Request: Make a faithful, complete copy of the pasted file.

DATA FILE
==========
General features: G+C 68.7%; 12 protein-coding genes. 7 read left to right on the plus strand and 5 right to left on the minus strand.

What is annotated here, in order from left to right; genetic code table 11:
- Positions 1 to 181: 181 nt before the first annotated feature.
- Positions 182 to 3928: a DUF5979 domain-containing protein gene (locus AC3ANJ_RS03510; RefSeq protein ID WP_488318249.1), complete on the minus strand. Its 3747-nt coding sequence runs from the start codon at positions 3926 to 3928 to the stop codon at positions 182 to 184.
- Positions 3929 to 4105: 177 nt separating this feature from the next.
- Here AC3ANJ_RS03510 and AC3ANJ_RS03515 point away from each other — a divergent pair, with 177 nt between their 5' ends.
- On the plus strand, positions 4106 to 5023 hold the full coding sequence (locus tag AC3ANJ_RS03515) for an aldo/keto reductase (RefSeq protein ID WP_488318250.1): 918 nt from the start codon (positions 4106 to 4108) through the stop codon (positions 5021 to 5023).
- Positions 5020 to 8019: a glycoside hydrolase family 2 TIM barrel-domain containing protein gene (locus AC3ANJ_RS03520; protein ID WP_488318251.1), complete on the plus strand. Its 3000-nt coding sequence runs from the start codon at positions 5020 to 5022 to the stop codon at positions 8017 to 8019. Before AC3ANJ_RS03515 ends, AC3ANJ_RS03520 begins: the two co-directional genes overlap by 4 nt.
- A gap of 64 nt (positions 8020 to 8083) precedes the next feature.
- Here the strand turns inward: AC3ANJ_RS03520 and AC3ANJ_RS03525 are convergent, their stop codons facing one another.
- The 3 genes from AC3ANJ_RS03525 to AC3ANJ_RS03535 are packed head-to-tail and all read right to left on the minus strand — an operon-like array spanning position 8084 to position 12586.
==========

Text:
General features: G+C 68.7%; 12 protein-coding genes. 7 read left to right on the plus strand and 5 right to left on the minus strand.

What is annotated here, in order from left to right; genetic code table 11:
- Positions 1 to 181: 181 nt before the first annotated feature.
- Positions 182 to 3928: a DUF5979 domain-containing protein gene (locus AC3ANJ_RS03510; RefSeq protein ID WP_488318249.1), complete on the minus strand. Its 3747-nt coding sequence runs from the start codon at positions 3926 to 3928 to the stop codon at positions 182 to 184.
- Positions 3929 to 4105: 177 nt separating this feature from the next.
- Here AC3ANJ_RS03510 and AC3ANJ_RS03515 point away from each other — a divergent pair, with 177 nt between their 5' ends.
- On the plus strand, positions 4106 to 5023 hold the full coding sequence (locus tag AC3ANJ_RS03515) for an aldo/keto reductase (RefSeq protein ID WP_488318250.1): 918 nt from the start codon (positions 4106 to 4108) through the stop codon (positions 5021 to 5023).
- Positions 5020 to 8019: a glycoside hydrolase family 2 TIM barrel-domain containing protein gene (locus AC3ANJ_RS03520; protein ID WP_488318251.1), complete on the plus strand. Its 3000-nt coding sequence runs from the start codon at positions 5020 to 5022 to the stop codon at positions 8017 to 8019. Before AC3ANJ_RS03515 ends, AC3ANJ_RS03520 begins: the two co-directional genes overlap by 4 nt.
- A gap of 64 nt (positions 8020 to 8083) precedes the next feature.
- Here the strand turns inward: AC3ANJ_RS03520 and AC3ANJ_RS03525 are convergent, their stop codons facing one another.
- The 3 genes from AC3ANJ_RS03525 to AC3ANJ_RS03535 are packed head-to-tail and all read right to left on the minus strand — an operon-like array spanning position 8084 to position 12586.